"Thieves, prostituted people, venal writers -This is our great press," claimed Vladimir Ilich Ulyanov (Lenin) when making reference to the role of the media in the early revolutionary Russia. Then, there were still middle-class newspapers. Later, as soon as Lenin had full power and succeeded in finishing off those media, he realized the radio immense power. Lenin produced his own show -"What is the Soviet power?" and spread it over the country, in compulsory broadcasting, by means of shortwave and cable. One single radio station and one single message. Later on, Stalin came in and propaganda techniques were upgraded. Moscow Radio, including programs in 70 languages, turned out to be the most powerful radio station in Europe and possibly in the world.
Both Karl Marx and Lenin regarded the private media as breeders of a dominant super-structure aimed at perpetuating the capitalist means of production responsible for exploitation of labor. In Stalin's view, the press was a tool for propaganda. "The belt conveyor between the mass and the party." That is, a mechanism to wipe the remnants of capitalism off their consciences and make them an integral part of the revolution. For such reason, the concept of freedom of expression neither did exist nor exists under a communist government. Lenin said loud and clear, "the Soviet press will be free as long as it will get rid of capitalism, professionalism, and middle-class, anarchic individualism."
Someone could deem it exaggerate to place in that historical context the current status of freedom of expression in Venezuela. However, deeds and wording of the "dominant super-structure" put us - regardless of distinct time, space and methodology- in a similar situation. Not only because we are moving closer to the miscalled Soviet communism, but because all socialist revolutions are based on squashing both freedom of expression and right to information -the laying foundations of democracy. In other words, there cannot be democracy in the absence of freedom of expression.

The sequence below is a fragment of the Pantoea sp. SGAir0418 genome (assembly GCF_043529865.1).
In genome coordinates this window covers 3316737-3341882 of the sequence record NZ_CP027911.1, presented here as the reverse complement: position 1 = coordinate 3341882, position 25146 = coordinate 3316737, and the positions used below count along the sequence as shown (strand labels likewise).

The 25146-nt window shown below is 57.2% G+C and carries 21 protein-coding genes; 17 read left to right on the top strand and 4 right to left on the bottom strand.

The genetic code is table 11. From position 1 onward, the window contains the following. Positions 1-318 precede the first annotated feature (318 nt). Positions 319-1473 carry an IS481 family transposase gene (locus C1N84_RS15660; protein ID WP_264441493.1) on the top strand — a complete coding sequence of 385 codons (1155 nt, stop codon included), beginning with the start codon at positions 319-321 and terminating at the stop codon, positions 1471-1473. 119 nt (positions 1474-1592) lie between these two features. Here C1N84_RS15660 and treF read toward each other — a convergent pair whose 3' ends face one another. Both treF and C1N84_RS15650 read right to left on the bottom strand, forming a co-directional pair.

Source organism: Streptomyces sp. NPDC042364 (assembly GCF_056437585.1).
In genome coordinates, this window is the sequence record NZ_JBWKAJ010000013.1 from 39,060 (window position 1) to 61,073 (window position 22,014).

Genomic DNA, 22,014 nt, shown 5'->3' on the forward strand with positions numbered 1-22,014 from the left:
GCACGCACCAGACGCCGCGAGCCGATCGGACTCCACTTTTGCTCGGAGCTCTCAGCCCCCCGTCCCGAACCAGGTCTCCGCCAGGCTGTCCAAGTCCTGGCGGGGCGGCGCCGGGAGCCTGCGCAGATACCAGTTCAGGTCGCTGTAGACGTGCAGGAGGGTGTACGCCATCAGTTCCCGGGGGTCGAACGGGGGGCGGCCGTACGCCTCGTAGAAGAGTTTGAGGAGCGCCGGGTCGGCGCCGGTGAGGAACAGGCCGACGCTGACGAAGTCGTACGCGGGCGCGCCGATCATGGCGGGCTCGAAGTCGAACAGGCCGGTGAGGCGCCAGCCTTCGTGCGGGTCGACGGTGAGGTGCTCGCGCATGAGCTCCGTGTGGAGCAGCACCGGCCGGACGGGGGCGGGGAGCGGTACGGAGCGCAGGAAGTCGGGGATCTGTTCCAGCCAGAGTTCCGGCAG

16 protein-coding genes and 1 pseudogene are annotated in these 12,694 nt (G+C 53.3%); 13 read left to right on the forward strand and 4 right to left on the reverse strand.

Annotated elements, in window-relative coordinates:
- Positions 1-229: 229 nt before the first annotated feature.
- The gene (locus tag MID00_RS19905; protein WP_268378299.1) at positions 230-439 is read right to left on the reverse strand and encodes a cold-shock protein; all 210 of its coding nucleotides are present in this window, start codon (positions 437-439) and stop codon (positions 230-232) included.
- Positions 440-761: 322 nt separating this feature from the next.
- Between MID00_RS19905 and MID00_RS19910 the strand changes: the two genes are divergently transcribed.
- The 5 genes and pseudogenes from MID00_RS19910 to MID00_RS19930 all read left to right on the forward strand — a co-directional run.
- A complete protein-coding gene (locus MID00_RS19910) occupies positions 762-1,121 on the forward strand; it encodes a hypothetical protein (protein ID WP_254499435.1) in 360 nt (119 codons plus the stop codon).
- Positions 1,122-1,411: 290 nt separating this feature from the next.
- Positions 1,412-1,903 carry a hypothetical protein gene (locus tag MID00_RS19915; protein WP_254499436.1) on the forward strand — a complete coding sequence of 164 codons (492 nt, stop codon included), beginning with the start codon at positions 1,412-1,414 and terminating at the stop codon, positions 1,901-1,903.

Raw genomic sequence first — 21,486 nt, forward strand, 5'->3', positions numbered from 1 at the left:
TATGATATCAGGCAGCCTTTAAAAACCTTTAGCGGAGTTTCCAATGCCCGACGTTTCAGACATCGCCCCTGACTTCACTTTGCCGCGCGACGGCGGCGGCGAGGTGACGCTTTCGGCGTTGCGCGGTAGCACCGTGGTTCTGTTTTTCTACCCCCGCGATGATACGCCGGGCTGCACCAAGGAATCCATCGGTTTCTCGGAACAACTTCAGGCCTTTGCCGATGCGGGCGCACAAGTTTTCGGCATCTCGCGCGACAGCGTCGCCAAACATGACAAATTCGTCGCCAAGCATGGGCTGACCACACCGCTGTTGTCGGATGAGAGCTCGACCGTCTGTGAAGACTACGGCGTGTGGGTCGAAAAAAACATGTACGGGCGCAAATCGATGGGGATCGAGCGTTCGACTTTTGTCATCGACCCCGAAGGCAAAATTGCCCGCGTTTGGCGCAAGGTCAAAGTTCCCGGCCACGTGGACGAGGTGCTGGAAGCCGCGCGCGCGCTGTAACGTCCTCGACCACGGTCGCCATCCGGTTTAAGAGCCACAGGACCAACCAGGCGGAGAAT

A novel strategy
Up to this point, and despite the indignant government counter-argument, one wonders, "Is there any freedom of expression in Venezuela? A communication expert as Antonio Pasquali could say that, sure enough, there is the possibility of expression; it is just that the ability of mass communication is shrinking. The shutdown of private TV channel Radio Caracas Televisión (RCTV) is apparent, even though some media outlets can still communicate. In other words, the siege is getting tighter and will continue in this way provided that society allows for it. Anyhow, such a process will be contained as long as society moves on and stands fast to defend its rights. This seems to be the case right now. Such a process is the contribution by the revolution heralded by President Hugo Chávez to its predecessors. After takeover by means of elections, an original, novel and complex strategy has been developed. All in all, it points to the same target -full power and absolute control of both society and individuals.
Under democracy, such as the democracy found by Chávez when he took over, there is no way to replicate brutal, upfront procedures such as the Russian, Chinese of Cuban ways to deal with the media. In addition, many of the media had joined candidate Chávez' victorious election campaign and there was really a communicational honeymoon.